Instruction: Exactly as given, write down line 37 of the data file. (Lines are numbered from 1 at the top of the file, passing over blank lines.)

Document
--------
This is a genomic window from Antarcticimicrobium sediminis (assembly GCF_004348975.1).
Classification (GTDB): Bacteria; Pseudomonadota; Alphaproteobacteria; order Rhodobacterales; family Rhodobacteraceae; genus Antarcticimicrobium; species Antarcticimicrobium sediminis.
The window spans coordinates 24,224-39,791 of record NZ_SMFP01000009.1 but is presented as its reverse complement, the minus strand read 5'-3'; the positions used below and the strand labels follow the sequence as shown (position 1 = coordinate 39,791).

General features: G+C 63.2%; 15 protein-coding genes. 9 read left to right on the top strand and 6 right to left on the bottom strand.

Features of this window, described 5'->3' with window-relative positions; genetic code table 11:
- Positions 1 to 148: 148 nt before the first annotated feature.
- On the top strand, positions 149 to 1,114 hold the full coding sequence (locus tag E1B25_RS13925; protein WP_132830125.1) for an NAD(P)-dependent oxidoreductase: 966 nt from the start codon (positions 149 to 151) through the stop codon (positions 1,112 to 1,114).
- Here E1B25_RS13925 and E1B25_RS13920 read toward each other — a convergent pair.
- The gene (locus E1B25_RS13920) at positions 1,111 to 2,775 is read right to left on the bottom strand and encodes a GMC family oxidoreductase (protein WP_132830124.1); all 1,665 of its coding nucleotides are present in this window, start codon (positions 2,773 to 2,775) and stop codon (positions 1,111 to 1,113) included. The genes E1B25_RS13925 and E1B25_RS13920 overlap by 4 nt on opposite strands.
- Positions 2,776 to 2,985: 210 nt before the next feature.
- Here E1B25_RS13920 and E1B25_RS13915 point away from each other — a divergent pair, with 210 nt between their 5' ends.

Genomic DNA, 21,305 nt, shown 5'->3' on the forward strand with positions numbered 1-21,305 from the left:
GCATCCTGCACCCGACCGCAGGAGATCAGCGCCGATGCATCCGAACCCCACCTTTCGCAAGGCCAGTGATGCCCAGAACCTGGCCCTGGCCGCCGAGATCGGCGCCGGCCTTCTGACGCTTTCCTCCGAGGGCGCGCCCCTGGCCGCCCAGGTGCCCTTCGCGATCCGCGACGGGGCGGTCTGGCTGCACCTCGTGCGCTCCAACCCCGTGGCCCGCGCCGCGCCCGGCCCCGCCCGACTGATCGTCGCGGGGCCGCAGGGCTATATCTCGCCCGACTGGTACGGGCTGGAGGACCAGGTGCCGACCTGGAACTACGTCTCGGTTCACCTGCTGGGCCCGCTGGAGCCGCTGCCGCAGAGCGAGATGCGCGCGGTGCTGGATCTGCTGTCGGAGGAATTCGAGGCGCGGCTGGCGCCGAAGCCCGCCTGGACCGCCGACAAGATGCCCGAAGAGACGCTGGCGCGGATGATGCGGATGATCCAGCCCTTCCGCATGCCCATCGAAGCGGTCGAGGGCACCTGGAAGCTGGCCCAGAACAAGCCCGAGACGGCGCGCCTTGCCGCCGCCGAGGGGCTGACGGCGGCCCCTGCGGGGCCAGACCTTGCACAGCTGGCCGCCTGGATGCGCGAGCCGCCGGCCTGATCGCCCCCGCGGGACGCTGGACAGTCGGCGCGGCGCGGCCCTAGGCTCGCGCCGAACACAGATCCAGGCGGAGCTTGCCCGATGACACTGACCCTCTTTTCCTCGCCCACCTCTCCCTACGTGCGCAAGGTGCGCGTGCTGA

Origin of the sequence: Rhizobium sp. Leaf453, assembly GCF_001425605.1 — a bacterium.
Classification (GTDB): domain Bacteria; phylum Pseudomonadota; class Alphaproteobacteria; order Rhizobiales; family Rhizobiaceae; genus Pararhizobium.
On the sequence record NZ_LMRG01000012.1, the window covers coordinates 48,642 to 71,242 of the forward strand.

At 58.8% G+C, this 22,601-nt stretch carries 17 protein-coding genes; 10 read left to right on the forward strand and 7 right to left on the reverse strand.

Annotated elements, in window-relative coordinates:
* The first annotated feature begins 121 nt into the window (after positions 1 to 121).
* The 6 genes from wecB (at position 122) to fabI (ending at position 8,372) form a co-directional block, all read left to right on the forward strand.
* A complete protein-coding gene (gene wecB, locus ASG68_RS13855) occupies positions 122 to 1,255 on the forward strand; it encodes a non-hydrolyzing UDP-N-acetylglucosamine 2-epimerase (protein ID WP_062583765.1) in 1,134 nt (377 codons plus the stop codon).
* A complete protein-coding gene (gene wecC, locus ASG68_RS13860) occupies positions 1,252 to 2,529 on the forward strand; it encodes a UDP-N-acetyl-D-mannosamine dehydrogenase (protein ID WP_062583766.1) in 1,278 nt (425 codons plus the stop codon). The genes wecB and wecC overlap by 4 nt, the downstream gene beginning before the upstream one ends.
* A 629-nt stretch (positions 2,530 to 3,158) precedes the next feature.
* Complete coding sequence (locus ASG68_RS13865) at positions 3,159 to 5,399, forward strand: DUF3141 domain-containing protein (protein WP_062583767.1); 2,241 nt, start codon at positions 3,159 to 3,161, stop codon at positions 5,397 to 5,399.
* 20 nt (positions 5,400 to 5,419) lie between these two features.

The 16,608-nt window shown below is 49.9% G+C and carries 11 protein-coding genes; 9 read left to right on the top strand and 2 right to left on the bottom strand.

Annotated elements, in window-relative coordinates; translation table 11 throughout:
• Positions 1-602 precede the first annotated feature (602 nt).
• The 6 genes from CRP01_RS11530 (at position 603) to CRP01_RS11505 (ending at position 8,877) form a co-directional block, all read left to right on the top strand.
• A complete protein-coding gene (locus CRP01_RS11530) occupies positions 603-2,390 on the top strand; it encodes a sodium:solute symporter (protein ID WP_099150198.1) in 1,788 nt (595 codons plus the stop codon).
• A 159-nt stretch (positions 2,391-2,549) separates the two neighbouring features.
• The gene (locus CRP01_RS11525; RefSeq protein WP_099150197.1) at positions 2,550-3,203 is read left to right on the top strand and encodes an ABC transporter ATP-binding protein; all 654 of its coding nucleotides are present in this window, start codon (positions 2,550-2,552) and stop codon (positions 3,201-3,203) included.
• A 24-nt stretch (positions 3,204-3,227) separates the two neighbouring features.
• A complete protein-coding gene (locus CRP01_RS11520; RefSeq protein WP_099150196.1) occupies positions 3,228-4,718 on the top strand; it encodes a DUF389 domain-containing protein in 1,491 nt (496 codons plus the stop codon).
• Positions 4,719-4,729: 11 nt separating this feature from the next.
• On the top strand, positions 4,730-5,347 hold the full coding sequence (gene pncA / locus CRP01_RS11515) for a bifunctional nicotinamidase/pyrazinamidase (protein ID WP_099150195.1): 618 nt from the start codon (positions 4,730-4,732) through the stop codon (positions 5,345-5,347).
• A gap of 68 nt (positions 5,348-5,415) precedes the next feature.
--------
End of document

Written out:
• A gap of 68 nt (positions 5,348-5,415) precedes the next feature.